Elias Krell

Elias Krell is a doctoral candidate in Performance Studies at Northwestern University. He received a Masters in Music and sang opera professionally for three years. His dissertation project, "Singing Strange: Transvocality in American Music Performance" explores the ways in which transgender and gender variant musicians in the Americas perform identities that move against normative or linear narratives through the voice in music performance.



"Singing the Contours of the City: Transvocality and Affect in Lucas Silveira's Toronto"

In this essay, “Singing the Contours of the City: Transvocality and Affect in Lucas Silveira’s Toronto,” I consider the affective and effective impressions of the city of Toronto upon the music and vocality of transgender Canadian rock musician Lucas Silveira. Taking Silveira’s cover of Justin Timberlake’s “Cry me a river,” as a case study, this essay contrasts local, independently produced album Snakehouse with Los Angeles-produced Timberlake. I conjoin transgender theory with performance theory to suggest that different modes of urban sound production queer gender norms at the site of the voice. I consider the link between femininity and the over-production of musical albums (Ian Condry, 2006), and argue that Silveira’s performance is distinct affectively in part because of the political economics of independent artistry in Toronto. I primarily analyze vocal sound, to counter a tendency in cultural studies of music to prioritize lyrics (Mark Butler, 2006).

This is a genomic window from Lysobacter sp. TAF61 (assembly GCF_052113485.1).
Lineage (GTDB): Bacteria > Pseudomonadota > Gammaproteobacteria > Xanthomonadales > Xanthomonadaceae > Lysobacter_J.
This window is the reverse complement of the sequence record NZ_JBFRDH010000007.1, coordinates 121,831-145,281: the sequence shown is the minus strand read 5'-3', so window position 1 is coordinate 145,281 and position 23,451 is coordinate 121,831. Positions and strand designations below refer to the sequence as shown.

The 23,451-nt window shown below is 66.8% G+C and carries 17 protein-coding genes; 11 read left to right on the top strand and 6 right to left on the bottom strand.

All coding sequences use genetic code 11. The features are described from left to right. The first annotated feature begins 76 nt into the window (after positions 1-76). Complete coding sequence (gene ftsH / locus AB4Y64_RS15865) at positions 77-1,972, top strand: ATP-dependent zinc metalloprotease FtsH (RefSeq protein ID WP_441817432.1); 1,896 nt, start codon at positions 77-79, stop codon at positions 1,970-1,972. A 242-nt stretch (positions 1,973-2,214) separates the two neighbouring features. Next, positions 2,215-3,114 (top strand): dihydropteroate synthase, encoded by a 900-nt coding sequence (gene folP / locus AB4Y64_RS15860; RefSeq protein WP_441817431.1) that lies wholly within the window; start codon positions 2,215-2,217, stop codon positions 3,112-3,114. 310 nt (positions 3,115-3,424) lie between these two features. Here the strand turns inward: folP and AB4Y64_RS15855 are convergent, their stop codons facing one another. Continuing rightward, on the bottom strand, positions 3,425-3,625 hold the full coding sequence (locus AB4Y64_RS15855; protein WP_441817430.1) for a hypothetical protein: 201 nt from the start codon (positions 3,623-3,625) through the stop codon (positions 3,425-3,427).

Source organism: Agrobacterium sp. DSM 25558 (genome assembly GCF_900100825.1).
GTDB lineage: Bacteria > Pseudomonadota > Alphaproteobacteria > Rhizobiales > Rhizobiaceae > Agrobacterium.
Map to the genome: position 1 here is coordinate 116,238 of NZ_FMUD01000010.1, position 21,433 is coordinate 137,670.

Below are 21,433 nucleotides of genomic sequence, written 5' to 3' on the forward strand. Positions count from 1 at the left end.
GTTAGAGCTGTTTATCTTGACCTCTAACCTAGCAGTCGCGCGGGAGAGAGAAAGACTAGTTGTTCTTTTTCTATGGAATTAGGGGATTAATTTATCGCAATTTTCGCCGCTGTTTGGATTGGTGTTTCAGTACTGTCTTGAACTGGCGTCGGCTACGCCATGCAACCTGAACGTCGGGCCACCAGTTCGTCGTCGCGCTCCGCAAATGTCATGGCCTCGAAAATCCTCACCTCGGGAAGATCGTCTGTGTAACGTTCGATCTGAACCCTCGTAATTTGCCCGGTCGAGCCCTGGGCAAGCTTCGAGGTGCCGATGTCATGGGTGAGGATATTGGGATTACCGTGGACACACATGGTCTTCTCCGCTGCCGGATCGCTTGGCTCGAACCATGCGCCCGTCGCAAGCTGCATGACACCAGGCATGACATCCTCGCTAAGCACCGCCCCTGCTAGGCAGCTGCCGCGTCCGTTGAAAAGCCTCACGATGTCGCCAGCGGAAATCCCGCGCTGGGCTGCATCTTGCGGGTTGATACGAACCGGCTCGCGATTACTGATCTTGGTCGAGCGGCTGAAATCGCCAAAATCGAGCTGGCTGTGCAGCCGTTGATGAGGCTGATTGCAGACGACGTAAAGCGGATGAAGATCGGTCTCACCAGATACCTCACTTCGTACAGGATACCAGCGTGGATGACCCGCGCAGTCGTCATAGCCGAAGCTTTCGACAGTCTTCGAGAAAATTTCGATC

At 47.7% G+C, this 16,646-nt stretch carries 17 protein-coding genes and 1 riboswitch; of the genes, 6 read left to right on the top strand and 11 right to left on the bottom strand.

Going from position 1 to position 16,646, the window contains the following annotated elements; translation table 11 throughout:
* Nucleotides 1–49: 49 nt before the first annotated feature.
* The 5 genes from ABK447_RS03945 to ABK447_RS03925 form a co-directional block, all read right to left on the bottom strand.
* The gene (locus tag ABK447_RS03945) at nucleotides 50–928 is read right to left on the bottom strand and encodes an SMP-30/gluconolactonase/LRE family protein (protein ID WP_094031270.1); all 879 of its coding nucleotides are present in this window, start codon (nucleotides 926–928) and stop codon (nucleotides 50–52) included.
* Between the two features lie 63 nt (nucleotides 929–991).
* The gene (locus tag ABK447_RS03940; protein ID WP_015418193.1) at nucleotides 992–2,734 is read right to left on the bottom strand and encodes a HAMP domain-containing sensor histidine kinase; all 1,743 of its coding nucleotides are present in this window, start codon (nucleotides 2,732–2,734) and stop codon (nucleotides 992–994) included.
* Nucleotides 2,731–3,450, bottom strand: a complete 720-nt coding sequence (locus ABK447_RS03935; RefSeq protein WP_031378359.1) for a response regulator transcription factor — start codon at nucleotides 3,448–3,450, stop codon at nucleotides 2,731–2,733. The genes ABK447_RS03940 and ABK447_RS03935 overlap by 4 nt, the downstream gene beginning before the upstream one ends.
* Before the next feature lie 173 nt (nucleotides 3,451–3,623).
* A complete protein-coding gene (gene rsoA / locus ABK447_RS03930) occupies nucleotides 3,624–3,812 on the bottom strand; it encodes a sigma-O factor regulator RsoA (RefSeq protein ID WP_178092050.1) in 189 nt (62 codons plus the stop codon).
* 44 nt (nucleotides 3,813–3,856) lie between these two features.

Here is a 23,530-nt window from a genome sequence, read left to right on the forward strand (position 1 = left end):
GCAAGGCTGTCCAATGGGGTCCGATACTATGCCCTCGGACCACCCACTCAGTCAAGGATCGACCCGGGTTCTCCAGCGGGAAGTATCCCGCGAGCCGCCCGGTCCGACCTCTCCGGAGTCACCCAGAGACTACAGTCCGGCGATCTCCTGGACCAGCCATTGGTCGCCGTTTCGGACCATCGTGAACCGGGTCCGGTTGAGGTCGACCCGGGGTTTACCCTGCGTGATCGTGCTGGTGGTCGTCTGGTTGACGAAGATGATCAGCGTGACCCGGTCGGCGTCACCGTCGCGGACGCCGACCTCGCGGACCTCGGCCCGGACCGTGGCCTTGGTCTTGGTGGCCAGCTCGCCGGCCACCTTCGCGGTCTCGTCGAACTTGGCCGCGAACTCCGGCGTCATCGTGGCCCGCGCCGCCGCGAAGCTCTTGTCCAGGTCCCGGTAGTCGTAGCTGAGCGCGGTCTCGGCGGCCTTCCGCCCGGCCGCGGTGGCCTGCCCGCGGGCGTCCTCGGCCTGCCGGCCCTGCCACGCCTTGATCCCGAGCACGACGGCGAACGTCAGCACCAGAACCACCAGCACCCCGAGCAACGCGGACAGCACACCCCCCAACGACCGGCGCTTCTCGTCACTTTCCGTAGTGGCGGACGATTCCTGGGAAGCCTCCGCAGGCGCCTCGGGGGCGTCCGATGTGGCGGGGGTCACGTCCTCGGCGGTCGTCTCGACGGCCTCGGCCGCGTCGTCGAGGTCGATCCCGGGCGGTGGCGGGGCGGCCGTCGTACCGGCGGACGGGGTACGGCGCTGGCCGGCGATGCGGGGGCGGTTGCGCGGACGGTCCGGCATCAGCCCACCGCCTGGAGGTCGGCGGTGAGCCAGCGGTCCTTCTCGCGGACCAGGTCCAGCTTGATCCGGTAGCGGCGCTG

My resources include both recordings and live performances. I enact a transdisciplinary praxis, drawing from the fields of feminist, critical race, transgender, music and performance theories, as well as from interviews conducted and performances witnessed during my ethnographic research in Toronto during 2011-2012. I engage Barthes’ concept of the grain, as well as Francesca Royster (2005) and Shana Goldin-Perschbacher (2008) in theorizing a concept of transgender vocality. Drawing from de Certeau’s (1984) concept of mapping the city, this essay traces Silveira’s vocality onto queer and transgender spaces and movement trajectories in Toronto. A performance lens allows me to conjoin theories of transgender voice with urban spaces in its attention to physical sites of performance and the material realities and situatedness of embodied subjectivity. (Johnson, 2008)

My Speakers Sessions

Saturday, March 24

11:15am EDT